Why does that come up now? My gosh, this is a question I thought we dealt with back in college when existentialism was the craze. Actually I deal with this question every day, but yesterday I read Dietrich Bonhoeffer's "Who Am I" poem and newsletter headliner by Pastor Becky. I guess if Bonhoeffer can tackle this question, so can I.
Becky's writing struck home as she talked about being an introvert and that many ministers actually are. I heard at a Committee for Preparation to the Ministry meeting some months ago that it isn't that introverts don't like people, they're just more likely to become energized when they are alone than when they are with lots of people. Okay, so the shoe fits. I sometimes revert back to a quote from Snoopy of the cartoon strip "Peanuts" back in the early '60's in which he said something to the effect, "I love mankind, it's just people that I don't like." For me that relates to a quote of Ganghi who said something like this: "Christianity won't be so bad if it weren't for the Christians."
Another thing that comes to mind at this time is that I am alone at home for a week and although there are opportunities to get out and do lots of things this Fourth of July holiday weekend, I'm enjoying opting out. I could miss the crowds and heat and do quite well, but I feel called to help with the Ice Cream Booth, which I announced months ago that I would not do when I thought I too was going to North Dakota (I stayed home to feed the animals and water the plants especially because the temperatures are near 100˚), and there are people I would like to see, such as Anya and her parents. So this afternoon after I bottle feed the baby bison and cow calves, I will pack my computer and go to Monmouth. Tomorrow, the Fourth of July, that's to be seen yet.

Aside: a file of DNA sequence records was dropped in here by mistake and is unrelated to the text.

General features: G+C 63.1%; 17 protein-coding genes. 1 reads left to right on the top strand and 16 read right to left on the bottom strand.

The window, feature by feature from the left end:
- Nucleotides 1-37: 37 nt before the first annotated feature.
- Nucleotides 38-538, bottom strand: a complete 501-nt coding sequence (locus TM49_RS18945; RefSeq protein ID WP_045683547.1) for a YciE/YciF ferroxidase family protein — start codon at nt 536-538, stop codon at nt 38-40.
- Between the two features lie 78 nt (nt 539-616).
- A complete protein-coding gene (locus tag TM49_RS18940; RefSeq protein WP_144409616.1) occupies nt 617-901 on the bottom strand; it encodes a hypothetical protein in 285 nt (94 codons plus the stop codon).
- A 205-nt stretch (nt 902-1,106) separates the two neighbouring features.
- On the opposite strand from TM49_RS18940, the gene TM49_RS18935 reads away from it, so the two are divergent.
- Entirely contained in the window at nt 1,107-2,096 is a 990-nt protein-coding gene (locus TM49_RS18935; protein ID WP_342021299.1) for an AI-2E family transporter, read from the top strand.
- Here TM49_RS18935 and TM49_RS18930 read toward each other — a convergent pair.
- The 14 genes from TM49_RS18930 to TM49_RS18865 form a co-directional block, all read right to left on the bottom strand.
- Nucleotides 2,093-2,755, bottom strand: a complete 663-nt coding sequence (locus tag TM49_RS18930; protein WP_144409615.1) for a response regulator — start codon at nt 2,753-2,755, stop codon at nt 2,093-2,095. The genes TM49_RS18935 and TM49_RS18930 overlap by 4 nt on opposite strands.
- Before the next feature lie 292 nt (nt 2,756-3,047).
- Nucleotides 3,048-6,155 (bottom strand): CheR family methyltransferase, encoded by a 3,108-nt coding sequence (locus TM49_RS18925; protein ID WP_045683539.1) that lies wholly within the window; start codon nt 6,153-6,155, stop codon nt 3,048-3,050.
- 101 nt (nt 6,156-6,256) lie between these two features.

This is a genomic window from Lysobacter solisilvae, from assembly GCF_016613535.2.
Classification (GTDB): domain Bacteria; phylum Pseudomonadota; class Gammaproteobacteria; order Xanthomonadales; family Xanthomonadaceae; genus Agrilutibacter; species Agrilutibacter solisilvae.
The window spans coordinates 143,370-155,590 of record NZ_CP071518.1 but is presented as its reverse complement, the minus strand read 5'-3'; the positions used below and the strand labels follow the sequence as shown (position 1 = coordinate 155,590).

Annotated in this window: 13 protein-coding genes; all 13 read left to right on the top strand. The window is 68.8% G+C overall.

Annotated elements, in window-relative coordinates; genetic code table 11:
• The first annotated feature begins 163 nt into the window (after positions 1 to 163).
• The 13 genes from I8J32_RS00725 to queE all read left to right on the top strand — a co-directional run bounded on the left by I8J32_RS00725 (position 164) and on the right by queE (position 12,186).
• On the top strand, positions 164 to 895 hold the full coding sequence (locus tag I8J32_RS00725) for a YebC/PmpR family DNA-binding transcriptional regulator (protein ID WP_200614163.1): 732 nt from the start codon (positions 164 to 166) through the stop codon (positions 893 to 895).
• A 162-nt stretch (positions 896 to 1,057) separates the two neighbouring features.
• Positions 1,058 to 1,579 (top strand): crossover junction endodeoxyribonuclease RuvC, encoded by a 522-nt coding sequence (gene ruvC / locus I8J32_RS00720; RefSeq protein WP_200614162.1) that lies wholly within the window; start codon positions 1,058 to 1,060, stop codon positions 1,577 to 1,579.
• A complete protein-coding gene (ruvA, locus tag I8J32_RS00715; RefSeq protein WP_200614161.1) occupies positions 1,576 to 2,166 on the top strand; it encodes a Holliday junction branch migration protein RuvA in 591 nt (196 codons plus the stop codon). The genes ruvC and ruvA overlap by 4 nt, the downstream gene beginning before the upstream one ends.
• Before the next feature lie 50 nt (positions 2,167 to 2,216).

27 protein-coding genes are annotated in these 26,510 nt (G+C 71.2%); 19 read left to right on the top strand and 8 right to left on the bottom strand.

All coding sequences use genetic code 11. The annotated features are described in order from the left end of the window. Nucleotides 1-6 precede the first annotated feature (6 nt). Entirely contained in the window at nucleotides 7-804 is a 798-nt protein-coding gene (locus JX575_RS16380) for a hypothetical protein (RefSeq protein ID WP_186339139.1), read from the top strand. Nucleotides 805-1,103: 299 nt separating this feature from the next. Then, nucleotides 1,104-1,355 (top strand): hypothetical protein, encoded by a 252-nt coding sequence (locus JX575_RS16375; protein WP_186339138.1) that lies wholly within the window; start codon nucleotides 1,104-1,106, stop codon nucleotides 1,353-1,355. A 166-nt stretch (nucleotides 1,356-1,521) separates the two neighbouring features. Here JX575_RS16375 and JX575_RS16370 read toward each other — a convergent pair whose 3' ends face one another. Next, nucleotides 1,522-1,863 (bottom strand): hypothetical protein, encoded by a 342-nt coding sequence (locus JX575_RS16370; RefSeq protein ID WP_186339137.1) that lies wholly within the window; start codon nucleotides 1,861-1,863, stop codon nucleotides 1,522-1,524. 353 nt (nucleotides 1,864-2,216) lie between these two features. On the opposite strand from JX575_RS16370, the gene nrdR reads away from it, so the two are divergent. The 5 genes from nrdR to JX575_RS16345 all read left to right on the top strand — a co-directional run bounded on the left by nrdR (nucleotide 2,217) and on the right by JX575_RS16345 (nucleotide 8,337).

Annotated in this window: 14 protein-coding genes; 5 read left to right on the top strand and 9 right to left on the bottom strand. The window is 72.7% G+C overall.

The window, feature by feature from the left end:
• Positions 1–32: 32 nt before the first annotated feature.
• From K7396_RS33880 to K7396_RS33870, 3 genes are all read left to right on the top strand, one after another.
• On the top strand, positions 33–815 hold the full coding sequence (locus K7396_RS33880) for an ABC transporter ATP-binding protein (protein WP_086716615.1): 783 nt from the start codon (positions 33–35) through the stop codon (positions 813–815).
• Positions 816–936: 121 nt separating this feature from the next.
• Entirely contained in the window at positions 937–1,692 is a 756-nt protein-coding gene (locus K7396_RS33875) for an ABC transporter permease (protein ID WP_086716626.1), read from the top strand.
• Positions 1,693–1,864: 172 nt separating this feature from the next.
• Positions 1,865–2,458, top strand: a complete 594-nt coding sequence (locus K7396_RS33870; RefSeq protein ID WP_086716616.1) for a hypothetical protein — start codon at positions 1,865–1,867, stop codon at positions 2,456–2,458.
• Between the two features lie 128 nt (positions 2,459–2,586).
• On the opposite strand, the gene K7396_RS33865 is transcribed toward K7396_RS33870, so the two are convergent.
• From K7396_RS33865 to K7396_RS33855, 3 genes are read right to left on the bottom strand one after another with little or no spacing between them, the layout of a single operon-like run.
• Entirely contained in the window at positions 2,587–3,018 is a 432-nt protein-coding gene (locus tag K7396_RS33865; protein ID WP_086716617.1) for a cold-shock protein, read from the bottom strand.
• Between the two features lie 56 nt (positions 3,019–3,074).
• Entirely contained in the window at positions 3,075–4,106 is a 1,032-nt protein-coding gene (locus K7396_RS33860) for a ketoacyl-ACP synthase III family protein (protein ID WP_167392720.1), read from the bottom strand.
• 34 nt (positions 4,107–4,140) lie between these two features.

So what do I do when I'm home alone? Today's answer is different than it would have been years ago. In both cases, I would enjoy it. I try to do things that are more easily done alone than when another person is around. I don't turn on the TV, I eat at unscheduled times, I eat more simply, I try to clean up as the day goes along to avoid a big clean-up sometime in the future and I do it in preparation for Gail's return. I do some of the routine tasks that Gail would do such as water plants. I don't do some of the things I would otherwise do, like cook and water dishes. I made a big hot dish the first day and eat off that every meal and I reuse the same plate for each meal; I do wash it between meals.
I try to do things that need a large span of time: digging through old files, organizing family tree and history files, writing some of the history, scanning pictures, transcribing old writings, etc. Outside I try to clean the garage and shop, finish half-done projects, cut and remove weeds, prune trees. It's been too hot to do that routinely so I try to squeeze that into the cooler mornings and evenings. There's some firewood to cut and a barn wall to paint as well. I'd like to read more, write more, study art, listen to music and play the piano, and maybe train myself to not have to be doing something all the time.
You see there's no people stuff on the list, not even traveling, I reserve that and desire that when Gail's here. Fortunately this week falls at a time when there are no big people events on the horizon and I can postpone communicating with them and motivating them to help others. That will come next week. Alas, as an introvert and being energized with this "alone time" I will jump with both feet into planning the Block Party and the Hospitality Week, as well as following up on Western Compass activities and redesigning my class for the university.
But for now I am alone, not counting birds, insects, trees, flowers, the breeze, Sheba (our dog), and I am who I am. But who are you?